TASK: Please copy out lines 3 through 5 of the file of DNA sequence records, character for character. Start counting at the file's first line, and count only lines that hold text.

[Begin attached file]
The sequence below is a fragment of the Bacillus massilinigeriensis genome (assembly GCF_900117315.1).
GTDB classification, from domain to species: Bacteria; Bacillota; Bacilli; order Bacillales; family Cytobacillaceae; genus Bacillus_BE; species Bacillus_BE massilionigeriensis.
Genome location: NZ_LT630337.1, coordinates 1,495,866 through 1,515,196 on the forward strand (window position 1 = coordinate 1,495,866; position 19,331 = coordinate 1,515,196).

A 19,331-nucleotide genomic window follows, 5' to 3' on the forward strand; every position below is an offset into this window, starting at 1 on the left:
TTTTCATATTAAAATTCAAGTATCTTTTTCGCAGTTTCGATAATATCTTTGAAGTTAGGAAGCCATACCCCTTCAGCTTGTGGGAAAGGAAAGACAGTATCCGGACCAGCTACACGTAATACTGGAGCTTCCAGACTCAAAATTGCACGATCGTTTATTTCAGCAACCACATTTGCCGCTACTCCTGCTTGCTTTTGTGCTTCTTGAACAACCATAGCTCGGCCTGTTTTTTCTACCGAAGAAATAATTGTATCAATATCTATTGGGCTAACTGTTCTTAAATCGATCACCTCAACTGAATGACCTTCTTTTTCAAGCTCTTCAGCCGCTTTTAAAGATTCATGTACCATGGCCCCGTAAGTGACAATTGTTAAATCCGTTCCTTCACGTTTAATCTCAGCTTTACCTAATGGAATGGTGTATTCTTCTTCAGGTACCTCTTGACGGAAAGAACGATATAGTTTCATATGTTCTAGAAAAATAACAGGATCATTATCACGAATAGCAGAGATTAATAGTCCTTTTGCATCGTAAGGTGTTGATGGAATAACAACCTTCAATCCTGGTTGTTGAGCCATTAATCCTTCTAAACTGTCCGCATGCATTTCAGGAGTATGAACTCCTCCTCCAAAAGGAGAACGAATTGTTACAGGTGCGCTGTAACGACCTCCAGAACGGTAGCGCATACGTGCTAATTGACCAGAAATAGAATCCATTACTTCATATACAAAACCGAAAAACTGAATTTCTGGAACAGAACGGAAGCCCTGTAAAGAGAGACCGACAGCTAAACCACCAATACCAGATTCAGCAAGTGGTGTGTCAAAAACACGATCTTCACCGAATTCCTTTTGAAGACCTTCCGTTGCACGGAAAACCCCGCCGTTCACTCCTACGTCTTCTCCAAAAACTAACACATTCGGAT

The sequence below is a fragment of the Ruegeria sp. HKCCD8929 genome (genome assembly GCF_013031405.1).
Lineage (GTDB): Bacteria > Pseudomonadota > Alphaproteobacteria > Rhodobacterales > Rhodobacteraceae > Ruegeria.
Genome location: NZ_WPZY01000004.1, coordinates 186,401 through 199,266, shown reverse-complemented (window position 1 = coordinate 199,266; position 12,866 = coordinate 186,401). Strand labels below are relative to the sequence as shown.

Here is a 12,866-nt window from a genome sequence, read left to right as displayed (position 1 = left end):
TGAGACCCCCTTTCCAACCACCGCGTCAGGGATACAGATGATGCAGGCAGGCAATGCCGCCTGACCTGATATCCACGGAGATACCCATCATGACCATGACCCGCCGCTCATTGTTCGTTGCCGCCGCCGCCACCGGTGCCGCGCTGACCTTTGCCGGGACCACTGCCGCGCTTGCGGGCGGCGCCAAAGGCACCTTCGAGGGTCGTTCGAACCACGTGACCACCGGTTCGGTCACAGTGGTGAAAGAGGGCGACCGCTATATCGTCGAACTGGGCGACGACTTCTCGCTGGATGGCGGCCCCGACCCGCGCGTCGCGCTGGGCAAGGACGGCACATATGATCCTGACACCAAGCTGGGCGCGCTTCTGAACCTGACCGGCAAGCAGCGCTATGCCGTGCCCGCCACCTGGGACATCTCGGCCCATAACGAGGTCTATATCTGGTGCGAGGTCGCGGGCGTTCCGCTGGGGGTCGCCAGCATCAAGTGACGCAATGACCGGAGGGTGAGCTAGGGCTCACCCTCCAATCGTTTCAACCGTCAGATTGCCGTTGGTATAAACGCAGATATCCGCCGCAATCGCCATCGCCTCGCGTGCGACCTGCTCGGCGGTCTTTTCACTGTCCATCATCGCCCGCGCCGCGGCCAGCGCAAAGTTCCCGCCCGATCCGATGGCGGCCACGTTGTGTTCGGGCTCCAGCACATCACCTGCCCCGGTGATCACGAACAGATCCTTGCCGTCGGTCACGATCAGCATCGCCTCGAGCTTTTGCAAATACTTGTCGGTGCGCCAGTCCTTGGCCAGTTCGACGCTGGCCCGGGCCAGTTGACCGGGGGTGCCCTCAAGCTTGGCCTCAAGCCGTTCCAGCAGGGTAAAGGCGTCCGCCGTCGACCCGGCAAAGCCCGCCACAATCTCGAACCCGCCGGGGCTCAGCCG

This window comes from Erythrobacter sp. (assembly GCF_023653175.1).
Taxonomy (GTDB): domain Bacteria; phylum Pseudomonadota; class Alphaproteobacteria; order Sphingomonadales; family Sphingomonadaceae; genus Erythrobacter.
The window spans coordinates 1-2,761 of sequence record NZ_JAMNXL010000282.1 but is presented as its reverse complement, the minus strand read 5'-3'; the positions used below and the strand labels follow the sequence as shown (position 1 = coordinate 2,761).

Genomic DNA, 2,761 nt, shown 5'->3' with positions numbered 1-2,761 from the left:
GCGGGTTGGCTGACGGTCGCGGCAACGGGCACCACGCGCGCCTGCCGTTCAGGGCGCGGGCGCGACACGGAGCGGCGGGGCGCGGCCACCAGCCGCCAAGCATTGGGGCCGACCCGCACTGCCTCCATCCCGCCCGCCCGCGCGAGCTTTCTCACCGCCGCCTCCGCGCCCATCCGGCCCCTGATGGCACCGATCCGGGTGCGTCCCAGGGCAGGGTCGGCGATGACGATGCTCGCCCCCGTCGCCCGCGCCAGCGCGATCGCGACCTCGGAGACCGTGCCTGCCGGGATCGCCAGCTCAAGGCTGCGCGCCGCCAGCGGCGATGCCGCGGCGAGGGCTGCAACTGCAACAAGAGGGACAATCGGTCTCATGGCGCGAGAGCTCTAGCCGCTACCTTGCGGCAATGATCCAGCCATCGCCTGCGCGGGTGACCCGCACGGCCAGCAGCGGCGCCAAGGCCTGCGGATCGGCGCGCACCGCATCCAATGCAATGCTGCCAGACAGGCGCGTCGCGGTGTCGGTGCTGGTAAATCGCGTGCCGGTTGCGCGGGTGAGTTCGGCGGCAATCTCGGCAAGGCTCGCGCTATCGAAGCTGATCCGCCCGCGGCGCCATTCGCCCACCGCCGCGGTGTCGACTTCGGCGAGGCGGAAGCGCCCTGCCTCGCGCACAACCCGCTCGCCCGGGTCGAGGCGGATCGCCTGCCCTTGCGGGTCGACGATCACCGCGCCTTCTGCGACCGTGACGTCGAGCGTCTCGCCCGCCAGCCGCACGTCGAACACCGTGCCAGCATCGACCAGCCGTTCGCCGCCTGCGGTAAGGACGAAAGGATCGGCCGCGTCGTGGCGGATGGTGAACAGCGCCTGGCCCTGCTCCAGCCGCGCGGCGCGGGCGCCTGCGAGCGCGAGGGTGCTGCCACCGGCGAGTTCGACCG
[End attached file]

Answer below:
Genome location: NZ_LT630337.1, coordinates 1,495,866 through 1,515,196 on the forward strand (window position 1 = coordinate 1,495,866; position 19,331 = coordinate 1,515,196).

A 19,331-nucleotide genomic window follows, 5' to 3' on the forward strand; every position below is an offset into this window, starting at 1 on the left:
TTTTCATATTAAAATTCAAGTATCTTTTTCGCAGTTTCGATAATATCTTTGAAGTTAGGAAGCCATACCCCTTCAGCTTGTGGGAAAGGAAAGACAGTATCCGGACCAGCTACACGTAATACTGGAGCTTCCAGACTCAAAATTGCACGATCGTTTATTTCAGCAACCACATTTGCCGCTACTCCTGCTTGCTTTTGTGCTTCTTGAACAACCATAGCTCGGCCTGTTTTTTCTACCGAAGAAATAATTGTATCAATATCTATTGGGCTAACTGTTCTTAAATCGATCACCTCAACTGAATGACCTTCTTTTTCAAGCTCTTCAGCCGCTTTTAAAGATTCATGTACCATGGCCCCGTAAGTGACAATTGTTAAATCCGTTCCTTCACGTTTAATCTCAGCTTTACCTAATGGAATGGTGTATTCTTCTTCAGGTACCTCTTGACGGAAAGAACGATATAGTTTCATATGTTCTAGAAAAATAACAGGATCATTATCACGAATAGCAGAGATTAATAGTCCTTTTGCATCGTAAGGTGTTGATGGAATAACAACCTTCAATCCTGGTTGTTGAGCCATTAATCCTTCTAAACTGTCCGCATGCATTTCAGGAGTATGAACTCCTCCTCCAAAAGGAGAACGAATTGTTACAGGTGCGCTGTAACGACCTCCAGAACGGTAGCGCATACGTGCTAATTGACCAGAAATAGAATCCATTACTTCATATACAAAACCGAAAAACTGAATTTCTGGAACAGAACGGAAGCCCTGTAAAGAGAGACCGACAGCTAAACCACCAATACCAGATTCAGCAAGTGGTGTGTCAAAAACACGATCTTCACCGAATTCCTTTTGAAGACCTTCCGTTGCACGGAAAACCCCGCCGTTCACTCCTACGTCTTCTCCAAAAACTAACACATTCGGAT